By John Kelly
Monday, February 9, 2009
When I first saw the bird, he looked scared. No wonder, I thought. He's deep underground, in the Forest Glen Metro station. He flitted frenetically between the lights that hung from the great ribbed ceiling. He must miss the sky, I thought.
When I next saw the bird, he looked more relaxed. He walked along the platform like any other commuter waiting for a train, although he never got on one. I was reminded how ungainly birds look on the ground. The air is their natural habitat.
Still, I began to entertain the notion that perhaps the bird -- a starling -- liked living in the Metro station. Perhaps he was a loner, which is probably not something valued in the starling community. Maybe he finally got fed up with flocking, wanted his space, wanted a cavernous room of his own.
I could relate.
But then I wondered: How's he going to eat? And doesn't he miss the sky?
People started putting out food: bread crusts near a stone seat, seeds scattered on the red tile floor. When I saw him Thursday -- on the downtown-bound side of the station -- he allowed people to get pretty close to him. Then, whenever a great column of air started pushing through the tunnel signaling that a train was coming, he would disappear. He seemed to be getting used to the rhythms of the station, the deepest in the system, 20 stories down.
I first spotted him four weeks ago. Some days I would see him. Some days I wouldn't. How had he gotten down there? I figured he probably hadn't taken the elevator. He flew into the tunnel from the Silver Spring side, someone said, blown in ahead of a train. I imagined the long, dark flight.
A movement was started to rescue the bird.
On Friday, looking to fashion a metaphor from the bird who spent a month underground and then (I hoped) rose phoenix-like from the dim station 200 feet down, I called Metro. After all, isn't hope the thing with feathers?
No, hope is an insubstantial human construct. The thing with feathers is a bird. Two birds, actually. Starlings might all look alike to us, but Metro said there were two. Members of the maintenance staff had tried to capture the birds, but that's not as easy as it sounds. (Just put salt on their tails, I thought to myself, dimly remembering an old wives' tale from my youth.)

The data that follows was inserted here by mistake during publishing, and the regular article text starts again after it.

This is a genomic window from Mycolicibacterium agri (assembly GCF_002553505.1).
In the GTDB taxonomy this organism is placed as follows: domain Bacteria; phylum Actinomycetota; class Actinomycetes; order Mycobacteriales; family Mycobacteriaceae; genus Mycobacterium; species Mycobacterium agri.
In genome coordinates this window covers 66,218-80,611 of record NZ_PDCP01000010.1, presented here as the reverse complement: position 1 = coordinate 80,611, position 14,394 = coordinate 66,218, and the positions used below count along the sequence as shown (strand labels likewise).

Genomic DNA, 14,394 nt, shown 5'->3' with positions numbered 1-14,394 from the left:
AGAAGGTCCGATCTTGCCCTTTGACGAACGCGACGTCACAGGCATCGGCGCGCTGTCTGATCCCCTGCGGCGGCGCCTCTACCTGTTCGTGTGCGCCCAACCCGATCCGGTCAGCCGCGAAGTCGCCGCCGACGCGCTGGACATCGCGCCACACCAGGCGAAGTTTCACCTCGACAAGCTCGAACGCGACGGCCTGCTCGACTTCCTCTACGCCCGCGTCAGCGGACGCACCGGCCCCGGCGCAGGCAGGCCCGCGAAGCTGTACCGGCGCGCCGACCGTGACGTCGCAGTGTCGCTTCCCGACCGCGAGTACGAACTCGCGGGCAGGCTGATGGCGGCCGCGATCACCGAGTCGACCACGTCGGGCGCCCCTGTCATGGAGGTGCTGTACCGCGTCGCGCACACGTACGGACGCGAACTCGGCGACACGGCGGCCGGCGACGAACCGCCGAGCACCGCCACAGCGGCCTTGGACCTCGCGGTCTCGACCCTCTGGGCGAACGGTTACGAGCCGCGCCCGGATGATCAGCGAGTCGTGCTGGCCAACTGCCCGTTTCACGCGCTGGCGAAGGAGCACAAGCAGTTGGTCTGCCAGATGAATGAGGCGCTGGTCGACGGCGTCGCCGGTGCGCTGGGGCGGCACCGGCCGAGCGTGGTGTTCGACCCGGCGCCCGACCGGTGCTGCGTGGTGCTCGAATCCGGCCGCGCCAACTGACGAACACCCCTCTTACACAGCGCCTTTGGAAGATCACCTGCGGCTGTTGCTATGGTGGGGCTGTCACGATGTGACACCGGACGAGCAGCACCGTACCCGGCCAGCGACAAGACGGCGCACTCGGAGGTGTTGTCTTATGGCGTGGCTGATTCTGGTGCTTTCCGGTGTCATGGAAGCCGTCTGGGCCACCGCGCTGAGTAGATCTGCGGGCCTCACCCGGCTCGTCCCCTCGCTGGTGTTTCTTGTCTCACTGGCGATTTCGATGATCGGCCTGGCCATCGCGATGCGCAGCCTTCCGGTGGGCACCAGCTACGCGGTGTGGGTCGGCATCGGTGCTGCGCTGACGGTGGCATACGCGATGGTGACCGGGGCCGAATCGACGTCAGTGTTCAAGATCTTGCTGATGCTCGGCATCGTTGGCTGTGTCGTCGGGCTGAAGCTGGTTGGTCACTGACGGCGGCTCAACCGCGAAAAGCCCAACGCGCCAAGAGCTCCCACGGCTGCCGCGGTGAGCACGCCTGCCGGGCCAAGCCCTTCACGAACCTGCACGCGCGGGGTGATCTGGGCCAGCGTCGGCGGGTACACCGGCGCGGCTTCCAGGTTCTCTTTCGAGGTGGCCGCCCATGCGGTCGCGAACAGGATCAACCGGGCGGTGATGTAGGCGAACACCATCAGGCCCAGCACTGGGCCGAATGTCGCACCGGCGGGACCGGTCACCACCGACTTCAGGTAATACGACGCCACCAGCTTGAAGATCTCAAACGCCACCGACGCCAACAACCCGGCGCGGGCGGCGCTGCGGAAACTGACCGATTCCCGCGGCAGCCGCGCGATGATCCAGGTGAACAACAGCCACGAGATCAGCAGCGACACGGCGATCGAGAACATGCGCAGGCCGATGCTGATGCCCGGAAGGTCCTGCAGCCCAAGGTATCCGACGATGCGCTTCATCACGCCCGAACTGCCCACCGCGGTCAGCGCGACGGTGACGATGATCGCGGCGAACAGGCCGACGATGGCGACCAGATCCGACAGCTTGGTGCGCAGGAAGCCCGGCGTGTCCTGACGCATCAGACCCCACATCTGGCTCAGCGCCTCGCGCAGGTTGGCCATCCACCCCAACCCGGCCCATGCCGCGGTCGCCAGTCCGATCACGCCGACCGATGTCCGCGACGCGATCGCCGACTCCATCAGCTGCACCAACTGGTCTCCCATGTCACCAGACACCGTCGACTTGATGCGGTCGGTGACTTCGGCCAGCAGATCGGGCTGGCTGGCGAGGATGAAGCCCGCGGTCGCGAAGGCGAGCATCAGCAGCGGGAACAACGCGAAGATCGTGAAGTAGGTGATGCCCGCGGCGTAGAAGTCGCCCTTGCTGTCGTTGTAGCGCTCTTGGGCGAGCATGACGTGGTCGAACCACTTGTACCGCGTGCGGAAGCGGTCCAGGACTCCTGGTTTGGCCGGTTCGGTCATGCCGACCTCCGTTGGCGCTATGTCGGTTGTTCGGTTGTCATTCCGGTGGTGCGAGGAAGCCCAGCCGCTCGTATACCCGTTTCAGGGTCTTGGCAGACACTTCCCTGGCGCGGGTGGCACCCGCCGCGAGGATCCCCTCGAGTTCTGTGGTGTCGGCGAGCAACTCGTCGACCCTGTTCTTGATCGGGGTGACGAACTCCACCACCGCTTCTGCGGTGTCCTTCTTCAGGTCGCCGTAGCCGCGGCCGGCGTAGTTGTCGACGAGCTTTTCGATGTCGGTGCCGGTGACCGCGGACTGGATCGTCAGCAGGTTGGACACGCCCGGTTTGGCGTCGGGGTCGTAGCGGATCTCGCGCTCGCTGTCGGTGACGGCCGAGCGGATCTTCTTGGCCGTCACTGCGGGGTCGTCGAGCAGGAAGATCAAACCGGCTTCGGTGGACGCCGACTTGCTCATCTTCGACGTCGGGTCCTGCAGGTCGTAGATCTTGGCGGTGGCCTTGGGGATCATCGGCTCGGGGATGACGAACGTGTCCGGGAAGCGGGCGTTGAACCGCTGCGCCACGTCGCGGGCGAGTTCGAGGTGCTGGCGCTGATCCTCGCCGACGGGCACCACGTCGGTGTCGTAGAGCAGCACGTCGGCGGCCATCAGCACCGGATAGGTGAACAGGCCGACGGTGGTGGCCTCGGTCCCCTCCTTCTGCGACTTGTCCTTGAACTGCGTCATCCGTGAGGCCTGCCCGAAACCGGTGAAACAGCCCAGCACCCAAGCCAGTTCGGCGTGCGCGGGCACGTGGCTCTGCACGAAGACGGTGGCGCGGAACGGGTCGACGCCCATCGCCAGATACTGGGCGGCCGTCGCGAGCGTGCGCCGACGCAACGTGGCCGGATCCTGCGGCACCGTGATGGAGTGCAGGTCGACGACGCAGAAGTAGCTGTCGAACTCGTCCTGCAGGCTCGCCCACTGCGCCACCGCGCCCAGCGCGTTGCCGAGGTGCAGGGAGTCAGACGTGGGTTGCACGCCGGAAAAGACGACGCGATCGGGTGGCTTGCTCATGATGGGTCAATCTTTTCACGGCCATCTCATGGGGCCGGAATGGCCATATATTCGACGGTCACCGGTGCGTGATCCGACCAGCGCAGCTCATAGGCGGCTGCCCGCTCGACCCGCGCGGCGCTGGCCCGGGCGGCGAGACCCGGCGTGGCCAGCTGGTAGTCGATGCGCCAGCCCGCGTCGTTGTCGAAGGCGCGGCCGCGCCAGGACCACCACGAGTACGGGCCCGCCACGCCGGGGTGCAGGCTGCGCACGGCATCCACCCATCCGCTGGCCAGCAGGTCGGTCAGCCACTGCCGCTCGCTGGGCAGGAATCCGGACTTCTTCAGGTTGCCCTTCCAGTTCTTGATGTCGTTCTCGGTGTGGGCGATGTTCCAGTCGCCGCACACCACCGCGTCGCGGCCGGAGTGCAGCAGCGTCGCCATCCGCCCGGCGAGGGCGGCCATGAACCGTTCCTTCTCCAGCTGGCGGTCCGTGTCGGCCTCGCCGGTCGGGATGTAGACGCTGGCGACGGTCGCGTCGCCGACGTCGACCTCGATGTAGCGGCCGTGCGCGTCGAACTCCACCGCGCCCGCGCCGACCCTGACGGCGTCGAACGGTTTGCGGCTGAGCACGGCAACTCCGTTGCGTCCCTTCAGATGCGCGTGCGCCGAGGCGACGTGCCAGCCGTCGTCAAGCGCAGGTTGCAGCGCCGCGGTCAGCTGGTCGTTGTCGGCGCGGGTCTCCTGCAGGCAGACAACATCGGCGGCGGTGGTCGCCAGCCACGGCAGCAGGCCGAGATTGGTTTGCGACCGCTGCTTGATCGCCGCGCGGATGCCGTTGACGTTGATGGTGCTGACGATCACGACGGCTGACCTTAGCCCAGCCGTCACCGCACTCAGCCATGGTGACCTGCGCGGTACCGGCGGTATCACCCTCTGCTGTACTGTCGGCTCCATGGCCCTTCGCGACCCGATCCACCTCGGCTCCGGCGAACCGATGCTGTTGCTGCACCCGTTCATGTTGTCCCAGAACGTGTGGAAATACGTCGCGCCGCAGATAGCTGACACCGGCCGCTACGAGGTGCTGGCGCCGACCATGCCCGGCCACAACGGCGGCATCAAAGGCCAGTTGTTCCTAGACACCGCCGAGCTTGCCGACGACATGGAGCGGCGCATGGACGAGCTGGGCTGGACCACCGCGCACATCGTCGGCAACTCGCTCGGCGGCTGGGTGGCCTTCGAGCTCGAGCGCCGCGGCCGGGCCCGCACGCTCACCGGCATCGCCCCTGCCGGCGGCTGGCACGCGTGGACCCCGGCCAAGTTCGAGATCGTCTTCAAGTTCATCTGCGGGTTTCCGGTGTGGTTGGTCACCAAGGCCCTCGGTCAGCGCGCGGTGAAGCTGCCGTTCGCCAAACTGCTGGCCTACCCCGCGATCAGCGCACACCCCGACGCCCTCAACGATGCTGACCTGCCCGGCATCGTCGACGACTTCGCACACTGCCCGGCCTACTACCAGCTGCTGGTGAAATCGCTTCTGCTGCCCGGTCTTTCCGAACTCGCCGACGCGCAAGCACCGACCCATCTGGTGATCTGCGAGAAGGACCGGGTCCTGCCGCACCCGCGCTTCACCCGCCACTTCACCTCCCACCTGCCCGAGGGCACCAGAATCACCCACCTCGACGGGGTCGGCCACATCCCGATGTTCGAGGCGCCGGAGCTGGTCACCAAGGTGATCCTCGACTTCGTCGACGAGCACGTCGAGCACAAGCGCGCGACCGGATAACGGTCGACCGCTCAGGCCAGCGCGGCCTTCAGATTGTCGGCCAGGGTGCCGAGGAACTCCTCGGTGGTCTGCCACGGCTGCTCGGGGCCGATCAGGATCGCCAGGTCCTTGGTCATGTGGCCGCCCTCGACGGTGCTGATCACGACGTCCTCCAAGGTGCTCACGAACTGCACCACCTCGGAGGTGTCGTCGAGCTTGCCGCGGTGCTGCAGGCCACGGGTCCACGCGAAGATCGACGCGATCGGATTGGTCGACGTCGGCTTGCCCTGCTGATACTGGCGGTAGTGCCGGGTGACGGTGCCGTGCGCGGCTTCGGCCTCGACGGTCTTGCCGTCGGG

"Unfortunately, we had to euthanize them," said Metro spokesman Steven Taubenkibel. Birds in an enclosed area are a health and safety issue, he said.
Thus ends the story of the starling in the Forest Glen Metro station.
But it wasn't all bad news for subterranean birds last week. As things were going badly in Forest Glen, things were going right a little farther down the Red Line. Thursday night, a crew using a pigeon as a lure trapped a Cooper's hawk in the Bethesda station. Nicknamed "Buster," he was released into the . . .
Into the what, exactly? You can't really say "into the wild" around here, not in a Washington area that's paved from Manassas to Columbia. And a bird probably doesn't make much distinction between the mouth of a Metro tunnel and the mouth of a cave, anyway.
"I get calls like that -- birds in the Metro -- all the time," said John Byl of JB's Wildlife Removal. "Possums, birds, sometimes you get the odd squirrel in there. . . . The Metro's full of food."
It's another reason not to eat in the Metro system. And I guess it means I shouldn't have thought there was something special about that bird. I'm just sorry he never got to see the sky again.Answering Disservice
"He's not here. May I take a message?"
"Yes, if you can tell him John Kelly from The Washington Post called. K-E-L-L-Y. Two-oh-two, three-three-four, five-one-two-nine."
"That's K-E-L-L-E-Y . . ."
"K-E-L-E-Y . . ."
(Close enough, I mutter to myself.)
"Two-oh-two, three-four-four, five-one-two-nine."
"That's what I said: three-three-four, five-one-two-nine."
He did call back, though.
"John Kelly's Commons" blog: http://voices.washingtonpost.com/commons. E-mail: firstname.lastname@example.org.